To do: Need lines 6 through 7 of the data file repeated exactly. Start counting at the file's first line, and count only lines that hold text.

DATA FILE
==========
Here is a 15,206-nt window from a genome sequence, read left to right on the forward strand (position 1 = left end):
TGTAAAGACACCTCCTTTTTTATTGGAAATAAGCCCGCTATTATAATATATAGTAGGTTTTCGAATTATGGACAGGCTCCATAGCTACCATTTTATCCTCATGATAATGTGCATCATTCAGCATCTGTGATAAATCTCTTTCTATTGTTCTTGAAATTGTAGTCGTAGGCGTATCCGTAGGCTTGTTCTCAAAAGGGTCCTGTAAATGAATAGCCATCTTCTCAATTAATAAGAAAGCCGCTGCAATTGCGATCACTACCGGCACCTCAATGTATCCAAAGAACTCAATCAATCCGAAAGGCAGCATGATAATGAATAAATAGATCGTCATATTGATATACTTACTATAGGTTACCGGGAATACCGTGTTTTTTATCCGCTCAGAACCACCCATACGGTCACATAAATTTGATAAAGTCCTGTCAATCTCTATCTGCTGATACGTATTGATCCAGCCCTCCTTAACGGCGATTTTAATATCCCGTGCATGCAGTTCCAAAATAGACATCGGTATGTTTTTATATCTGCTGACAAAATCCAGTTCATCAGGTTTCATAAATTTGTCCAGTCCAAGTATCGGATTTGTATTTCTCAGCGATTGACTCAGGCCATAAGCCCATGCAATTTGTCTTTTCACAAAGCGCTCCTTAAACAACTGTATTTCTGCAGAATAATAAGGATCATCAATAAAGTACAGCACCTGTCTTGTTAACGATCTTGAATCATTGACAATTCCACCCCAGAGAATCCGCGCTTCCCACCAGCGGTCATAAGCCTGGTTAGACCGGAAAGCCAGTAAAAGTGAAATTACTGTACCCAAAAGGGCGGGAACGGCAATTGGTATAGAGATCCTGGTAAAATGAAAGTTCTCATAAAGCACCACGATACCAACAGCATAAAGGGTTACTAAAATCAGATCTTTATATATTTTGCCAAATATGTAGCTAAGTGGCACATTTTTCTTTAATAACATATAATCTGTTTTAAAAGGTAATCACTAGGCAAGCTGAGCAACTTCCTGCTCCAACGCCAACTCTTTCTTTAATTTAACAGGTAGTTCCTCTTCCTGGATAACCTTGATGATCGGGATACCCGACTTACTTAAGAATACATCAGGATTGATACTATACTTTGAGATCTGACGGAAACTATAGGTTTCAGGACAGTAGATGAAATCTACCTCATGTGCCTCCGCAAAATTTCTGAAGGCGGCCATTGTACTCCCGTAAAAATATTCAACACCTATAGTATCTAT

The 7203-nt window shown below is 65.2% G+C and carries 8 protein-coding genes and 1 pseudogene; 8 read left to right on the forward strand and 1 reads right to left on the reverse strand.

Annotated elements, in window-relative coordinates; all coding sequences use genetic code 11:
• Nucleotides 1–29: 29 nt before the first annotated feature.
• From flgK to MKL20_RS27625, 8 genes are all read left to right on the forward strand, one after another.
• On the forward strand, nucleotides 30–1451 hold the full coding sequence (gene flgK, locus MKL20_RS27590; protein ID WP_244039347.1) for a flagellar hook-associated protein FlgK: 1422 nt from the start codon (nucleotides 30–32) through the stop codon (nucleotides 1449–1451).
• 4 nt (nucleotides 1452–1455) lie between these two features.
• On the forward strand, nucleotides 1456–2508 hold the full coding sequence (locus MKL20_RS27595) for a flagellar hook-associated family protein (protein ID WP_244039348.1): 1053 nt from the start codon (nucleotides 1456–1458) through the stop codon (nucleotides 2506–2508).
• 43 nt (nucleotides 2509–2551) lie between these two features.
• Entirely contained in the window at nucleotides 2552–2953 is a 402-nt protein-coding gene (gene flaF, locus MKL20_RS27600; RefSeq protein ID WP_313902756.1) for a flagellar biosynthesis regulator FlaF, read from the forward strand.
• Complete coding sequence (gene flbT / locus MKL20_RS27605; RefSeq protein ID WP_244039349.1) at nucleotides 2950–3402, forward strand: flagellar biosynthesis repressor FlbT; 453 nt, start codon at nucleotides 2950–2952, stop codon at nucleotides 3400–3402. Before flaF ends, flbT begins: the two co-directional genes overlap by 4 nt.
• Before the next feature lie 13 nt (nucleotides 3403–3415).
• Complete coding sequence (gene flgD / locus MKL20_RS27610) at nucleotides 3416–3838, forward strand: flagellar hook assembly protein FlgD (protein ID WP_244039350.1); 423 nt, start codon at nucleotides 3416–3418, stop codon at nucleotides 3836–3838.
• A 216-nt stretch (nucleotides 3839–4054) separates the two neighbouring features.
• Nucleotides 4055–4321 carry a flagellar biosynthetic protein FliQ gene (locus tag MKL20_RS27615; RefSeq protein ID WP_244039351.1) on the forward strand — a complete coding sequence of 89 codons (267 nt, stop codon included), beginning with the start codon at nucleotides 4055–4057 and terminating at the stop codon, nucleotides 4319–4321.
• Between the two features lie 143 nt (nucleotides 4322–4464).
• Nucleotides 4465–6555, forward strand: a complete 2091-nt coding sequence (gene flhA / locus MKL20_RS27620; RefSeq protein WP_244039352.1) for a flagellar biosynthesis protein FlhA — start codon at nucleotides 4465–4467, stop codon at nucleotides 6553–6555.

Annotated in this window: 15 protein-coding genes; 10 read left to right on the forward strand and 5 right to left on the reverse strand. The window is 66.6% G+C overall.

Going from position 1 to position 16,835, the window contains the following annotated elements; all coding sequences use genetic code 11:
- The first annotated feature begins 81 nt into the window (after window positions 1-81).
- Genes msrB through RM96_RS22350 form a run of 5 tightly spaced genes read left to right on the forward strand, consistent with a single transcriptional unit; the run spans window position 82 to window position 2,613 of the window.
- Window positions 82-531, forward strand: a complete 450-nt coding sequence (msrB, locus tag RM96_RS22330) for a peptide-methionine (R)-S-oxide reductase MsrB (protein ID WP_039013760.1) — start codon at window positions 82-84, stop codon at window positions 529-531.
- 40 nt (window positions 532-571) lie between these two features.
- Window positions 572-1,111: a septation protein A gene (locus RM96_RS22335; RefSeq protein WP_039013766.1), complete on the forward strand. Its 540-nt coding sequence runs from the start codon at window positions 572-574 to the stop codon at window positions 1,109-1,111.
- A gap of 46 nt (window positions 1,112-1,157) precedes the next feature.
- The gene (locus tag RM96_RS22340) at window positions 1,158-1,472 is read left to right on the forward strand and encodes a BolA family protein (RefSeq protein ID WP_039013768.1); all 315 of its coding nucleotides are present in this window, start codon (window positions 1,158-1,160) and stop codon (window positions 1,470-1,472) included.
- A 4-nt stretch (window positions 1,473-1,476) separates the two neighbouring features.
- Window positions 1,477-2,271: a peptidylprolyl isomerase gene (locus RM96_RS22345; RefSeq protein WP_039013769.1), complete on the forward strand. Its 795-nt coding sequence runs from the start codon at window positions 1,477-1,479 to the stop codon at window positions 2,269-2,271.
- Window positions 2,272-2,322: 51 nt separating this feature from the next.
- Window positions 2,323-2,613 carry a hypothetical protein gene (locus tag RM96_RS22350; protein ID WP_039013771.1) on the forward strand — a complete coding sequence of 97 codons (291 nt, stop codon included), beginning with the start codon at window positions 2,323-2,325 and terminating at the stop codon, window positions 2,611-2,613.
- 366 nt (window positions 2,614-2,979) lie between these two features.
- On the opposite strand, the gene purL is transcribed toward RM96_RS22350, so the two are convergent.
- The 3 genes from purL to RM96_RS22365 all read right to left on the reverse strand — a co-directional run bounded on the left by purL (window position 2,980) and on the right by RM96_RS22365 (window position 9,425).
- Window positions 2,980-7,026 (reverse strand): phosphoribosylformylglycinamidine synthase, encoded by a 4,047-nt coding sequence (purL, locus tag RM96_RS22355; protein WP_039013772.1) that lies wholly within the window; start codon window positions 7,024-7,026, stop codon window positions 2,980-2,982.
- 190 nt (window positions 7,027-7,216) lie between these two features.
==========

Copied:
• From flgK to MKL20_RS27625, 8 genes are all read left to right on the forward strand, one after another.
• On the forward strand, nucleotides 30–1451 hold the full coding sequence (gene flgK, locus MKL20_RS27590; protein ID WP_244039347.1) for a flagellar hook-associated protein FlgK: 1422 nt from the start codon (nucleotides 30–32) through the stop codon (nucleotides 1449–1451).